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When our iPhones alerted us that the temperature had crept past 37C, we paused. Every sun-drenched step outside felt like we were wagyu steaks sizzling on the grill. Was honeymooning in Japan in July – one of its hottest, most humid months – really a good idea?
From Osaka to Kobe to Kyoto, my wife Erin and I planned every day with one goal: avoid melting into puddles. Around us, hordes of tourists were in the same sweaty boat. But a few days in, I noticed something. The locals looked noticeably cooler, less crabby, more comfortable. Why?
The answer should come as no surprise. Japan, a nation renowned for its design thinking and innovation, is armed with a fistful of ways to survive punishing heat. While they love air-con as much as the next heat-stricken country, they also find respite in creative remedies, from electrically ventilated clothes to water-based rituals.
Solutions like these epitomise a nation where ancient traditions fuse with hyper-modern cities reaching endlessly towards the future. Here’s six ways that locals cope with extreme heat.
Zen spaces, Zen mindset
You could see it in every tourist’s eyes as they fanned their sweaty faces: I want out of the sun, now. In times like this, a Japanese concept is a useful balm. Mono no aware can perhaps best be summed up in the phrase “this too shall pass”, the notion that all things are beautiful, fleeting and temporary – even sweltering heat. In an interview with the South China Morning Post, Tokyo-based journalist Richard Lloyd Parry, who wrote a book about the 2011 Japanese tsunami, theorised that exposure to extreme weather has moulded Japan’s national character. Earthquakes, punishing seasons, typhoons – “all this has bred a deep strain of fatalism or acceptance [in the Japanese psyche]”.
If achieving the ever-accepting state of mono no aware seems unachievable in high temperatures, be like a local and head to a real Zen space. In Kyoto, the Heian Jingu Shrine garden is a literal breath of fresh air. Shaded by maple and cherry trees and ribboned by a cool pond, the park feels like a door to a calmer dimension. Its centrepiece is the aptly named Bridge of Peace, whose dark, creaking eaves are filled with hundreds of furin glass chimes. Often dotted around temples as a symbol of protection against evil, the ringing notes of furin act as a gentle reminder of cool winds. Surrounded by these chimes, with fat koi swimming lazily in the water below, I can attest that their sound felt like respite.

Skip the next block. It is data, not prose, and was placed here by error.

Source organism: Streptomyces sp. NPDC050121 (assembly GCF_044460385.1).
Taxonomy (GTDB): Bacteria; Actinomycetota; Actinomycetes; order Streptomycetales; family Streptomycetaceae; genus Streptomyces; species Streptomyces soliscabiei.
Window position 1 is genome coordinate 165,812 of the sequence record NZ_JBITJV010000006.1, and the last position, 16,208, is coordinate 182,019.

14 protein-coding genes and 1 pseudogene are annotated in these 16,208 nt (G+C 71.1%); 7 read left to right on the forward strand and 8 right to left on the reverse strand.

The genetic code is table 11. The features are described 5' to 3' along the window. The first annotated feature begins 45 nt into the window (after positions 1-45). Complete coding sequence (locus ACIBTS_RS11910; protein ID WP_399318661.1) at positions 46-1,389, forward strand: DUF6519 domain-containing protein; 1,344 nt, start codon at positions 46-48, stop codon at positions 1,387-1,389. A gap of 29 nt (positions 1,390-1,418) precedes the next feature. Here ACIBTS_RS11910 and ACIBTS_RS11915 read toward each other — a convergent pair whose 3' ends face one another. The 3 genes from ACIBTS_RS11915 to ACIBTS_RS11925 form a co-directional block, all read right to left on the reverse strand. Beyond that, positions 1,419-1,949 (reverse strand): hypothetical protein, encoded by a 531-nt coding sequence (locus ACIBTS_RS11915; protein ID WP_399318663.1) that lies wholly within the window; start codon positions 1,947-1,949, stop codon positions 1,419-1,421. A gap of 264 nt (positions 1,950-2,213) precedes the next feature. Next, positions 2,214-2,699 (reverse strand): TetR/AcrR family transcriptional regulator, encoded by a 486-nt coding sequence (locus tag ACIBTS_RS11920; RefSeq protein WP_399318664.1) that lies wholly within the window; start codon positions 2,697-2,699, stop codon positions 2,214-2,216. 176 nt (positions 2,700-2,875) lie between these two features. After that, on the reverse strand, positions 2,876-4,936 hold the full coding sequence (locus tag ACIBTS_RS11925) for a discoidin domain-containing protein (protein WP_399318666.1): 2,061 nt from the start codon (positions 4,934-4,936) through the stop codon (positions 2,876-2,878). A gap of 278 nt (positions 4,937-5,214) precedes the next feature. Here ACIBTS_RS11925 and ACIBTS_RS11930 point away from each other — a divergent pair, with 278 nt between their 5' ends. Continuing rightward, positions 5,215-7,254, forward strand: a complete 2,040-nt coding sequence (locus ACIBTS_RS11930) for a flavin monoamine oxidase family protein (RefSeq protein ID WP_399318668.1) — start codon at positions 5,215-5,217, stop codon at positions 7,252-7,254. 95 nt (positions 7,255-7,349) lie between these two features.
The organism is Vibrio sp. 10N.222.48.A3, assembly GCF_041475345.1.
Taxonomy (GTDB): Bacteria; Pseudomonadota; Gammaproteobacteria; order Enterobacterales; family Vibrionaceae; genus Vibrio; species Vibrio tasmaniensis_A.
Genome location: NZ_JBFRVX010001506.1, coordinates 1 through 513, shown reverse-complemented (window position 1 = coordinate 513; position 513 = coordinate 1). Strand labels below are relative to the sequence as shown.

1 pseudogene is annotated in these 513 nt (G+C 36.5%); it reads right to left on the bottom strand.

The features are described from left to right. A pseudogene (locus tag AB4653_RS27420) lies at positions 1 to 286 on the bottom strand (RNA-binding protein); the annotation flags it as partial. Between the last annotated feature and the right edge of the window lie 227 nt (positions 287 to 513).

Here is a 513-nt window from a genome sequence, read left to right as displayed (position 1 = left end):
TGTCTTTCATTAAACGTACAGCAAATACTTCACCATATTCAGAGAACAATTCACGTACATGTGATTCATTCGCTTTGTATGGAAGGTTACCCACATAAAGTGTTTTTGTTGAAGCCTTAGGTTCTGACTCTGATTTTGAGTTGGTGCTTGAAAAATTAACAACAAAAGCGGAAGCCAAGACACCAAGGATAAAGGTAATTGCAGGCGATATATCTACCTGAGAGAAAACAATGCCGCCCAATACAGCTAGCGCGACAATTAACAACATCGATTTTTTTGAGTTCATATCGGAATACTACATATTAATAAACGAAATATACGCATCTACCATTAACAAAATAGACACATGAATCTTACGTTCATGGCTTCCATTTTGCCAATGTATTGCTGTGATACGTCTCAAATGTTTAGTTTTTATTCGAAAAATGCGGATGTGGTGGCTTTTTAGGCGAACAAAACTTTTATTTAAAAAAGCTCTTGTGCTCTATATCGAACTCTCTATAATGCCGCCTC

Fashion: Ultra-baggy and fan-powered
Whether in baking street markets or Shinto shrines, tourists cope by shedding layers. Singlets, crop tops and shorts became our way of recognising fellow visitors. Conversely, many locals were swathed in cloth. Yuri Cath, who was raised in Yokohama, explained that apart from allowing air to circulate around your limbs freely, loose clothes are a nod to the country’s conservative fashion mores. “It’s still frowned upon to wear revealing clothing in Japan,” Cath said, “so people get creative with cooler layering, while still looking stylish.”
It’s also worth picking up a few clothes from Uniqlo, a fashion brand beloved in Japan and abroad. They have an innovative line called AIRism, made from thin fabric that wicks sweat and dries quickly. I bought no fewer than four AIRism boxers on the honeymoon, and count those thin, silky purchases as my best souvenirs.
Meanwhile, I enviously eyed Japanese men who strolled past in tobi trousers (think MC Hammer’s parachute pants, but even baggier). Tobiwere originally worn by construction workers who favoured them as the billowing fabric kept you cool.
Want something more high-tech? On sun-baked intersections, we saw crossing guards clad in what looked like bulky jackets and winced in sympathy. Turns out we were misguided: those jackets come with powerful built-in fans that, when the jacket is zipped, create a kind of closed-loop system of coolness.